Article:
Your First Postoperative Office Visit
On the occasion of your first postoperative visit to Dr. Alford’s office, a few of the skin sutures may be removed and the progress of your healing will be checked. Removing sutures is quick and uncomplicated because it is done with small delicate instruments to minimize discomfort. You will probably feel much better after your first office visit. Similar treatment will be given during subsequent office visits. Ordinarily, all sutures are removed within two weeks from the day of your surgery. During the interim, do not disturb sutures/staples yourself. Occasionally, crusts will develop around the sutures; these can be softened and removed with applications of hydrogen peroxide on a cotton swab.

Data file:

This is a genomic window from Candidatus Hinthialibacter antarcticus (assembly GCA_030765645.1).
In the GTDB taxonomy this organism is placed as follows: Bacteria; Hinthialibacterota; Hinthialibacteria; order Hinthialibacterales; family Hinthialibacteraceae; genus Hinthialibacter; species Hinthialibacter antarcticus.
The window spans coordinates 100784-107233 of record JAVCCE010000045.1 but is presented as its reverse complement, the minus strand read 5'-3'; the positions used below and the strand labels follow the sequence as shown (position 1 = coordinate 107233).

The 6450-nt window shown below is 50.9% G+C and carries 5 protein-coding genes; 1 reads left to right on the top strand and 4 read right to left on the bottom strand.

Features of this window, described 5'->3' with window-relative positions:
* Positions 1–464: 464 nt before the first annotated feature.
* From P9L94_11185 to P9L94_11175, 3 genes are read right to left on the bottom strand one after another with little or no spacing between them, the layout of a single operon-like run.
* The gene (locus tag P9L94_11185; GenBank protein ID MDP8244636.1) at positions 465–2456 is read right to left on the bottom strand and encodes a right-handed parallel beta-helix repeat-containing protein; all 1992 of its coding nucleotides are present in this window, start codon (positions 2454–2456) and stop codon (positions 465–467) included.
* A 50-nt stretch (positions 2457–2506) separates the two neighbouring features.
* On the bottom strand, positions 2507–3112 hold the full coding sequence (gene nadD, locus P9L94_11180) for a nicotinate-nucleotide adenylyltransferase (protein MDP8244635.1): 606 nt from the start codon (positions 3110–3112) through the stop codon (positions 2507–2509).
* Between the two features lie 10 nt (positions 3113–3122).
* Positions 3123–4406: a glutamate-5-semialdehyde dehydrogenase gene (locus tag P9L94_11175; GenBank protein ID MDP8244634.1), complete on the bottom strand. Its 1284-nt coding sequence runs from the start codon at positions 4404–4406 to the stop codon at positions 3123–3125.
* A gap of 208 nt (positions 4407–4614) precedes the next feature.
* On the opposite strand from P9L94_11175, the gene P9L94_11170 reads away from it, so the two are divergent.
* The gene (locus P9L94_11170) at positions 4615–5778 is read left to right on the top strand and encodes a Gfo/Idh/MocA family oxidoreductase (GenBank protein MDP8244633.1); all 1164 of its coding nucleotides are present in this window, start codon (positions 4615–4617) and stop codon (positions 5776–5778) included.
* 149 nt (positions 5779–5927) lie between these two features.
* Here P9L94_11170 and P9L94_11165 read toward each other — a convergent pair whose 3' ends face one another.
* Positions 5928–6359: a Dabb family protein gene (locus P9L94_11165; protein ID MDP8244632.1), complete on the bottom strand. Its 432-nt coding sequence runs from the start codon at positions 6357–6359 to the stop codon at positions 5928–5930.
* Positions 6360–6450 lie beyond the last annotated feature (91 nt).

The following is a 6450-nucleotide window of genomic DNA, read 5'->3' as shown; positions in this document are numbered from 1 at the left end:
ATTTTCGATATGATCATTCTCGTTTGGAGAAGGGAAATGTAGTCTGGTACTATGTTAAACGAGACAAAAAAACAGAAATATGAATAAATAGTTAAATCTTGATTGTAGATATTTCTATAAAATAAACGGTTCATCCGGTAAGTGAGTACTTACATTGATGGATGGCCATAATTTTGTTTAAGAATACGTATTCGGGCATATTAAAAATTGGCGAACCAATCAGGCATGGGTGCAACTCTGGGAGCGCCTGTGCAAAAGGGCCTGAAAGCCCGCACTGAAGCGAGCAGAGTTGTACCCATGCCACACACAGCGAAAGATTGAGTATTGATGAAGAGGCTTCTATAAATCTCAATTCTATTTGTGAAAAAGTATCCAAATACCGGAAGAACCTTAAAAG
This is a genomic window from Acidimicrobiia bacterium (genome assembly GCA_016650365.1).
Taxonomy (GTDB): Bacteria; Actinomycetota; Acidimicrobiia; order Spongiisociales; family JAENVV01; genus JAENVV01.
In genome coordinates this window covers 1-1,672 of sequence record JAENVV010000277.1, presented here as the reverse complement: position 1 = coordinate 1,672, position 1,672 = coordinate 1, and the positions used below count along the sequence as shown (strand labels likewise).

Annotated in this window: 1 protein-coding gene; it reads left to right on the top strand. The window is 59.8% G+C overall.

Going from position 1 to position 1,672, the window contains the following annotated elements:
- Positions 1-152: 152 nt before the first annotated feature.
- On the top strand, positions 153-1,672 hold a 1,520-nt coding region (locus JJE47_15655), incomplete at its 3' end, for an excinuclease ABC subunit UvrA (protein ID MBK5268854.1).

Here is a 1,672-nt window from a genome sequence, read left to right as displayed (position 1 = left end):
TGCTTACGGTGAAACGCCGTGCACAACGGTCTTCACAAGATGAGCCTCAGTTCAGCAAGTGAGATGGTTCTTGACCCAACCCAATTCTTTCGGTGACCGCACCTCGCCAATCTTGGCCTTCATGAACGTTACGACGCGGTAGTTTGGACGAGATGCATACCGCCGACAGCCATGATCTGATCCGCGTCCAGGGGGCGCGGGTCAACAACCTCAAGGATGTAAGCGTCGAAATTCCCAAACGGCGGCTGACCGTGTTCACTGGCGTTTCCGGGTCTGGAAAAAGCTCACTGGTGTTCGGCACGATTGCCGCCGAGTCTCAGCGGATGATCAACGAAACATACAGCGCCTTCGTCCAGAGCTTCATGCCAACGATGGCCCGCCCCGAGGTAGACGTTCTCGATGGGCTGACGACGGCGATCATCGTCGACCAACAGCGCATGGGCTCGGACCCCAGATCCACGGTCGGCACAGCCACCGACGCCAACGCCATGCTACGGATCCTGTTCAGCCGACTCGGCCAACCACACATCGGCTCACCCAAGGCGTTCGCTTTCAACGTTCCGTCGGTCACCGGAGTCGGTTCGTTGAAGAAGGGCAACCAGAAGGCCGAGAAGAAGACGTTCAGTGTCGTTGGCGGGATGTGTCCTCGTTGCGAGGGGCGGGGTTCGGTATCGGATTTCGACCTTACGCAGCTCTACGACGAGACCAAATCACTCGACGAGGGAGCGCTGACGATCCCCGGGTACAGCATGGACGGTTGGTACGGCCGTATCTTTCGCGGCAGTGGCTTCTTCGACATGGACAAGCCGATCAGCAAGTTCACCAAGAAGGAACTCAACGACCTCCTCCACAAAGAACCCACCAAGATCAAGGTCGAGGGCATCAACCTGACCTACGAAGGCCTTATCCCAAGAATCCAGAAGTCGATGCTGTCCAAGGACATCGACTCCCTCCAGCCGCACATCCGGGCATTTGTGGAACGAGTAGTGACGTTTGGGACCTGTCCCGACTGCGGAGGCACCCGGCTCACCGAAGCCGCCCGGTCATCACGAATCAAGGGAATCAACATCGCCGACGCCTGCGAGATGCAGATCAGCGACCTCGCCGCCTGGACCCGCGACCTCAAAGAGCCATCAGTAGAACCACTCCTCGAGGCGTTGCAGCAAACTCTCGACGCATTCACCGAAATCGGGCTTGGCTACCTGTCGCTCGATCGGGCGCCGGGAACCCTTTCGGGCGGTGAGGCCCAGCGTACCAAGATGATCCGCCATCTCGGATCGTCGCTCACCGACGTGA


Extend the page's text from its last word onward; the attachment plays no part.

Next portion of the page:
Conclusion – Summary
Remember the things you were told before your surgery:
temperature above 101.5 degrees
Of foremost importance, BE PATIENT during the healing process. Remember, there is no such thing as a bad question. If you still have questions after reading the materials we have provided, please feel free to call the office and speak with Dr. Alford.:
Postoperative Time Table
Day 1 – Surgery
Day 5-7 remove eye stitches
Day 5-7 remove ear stitches
Day 7-10 remove stitches behind ear
Day 10-14 remove staples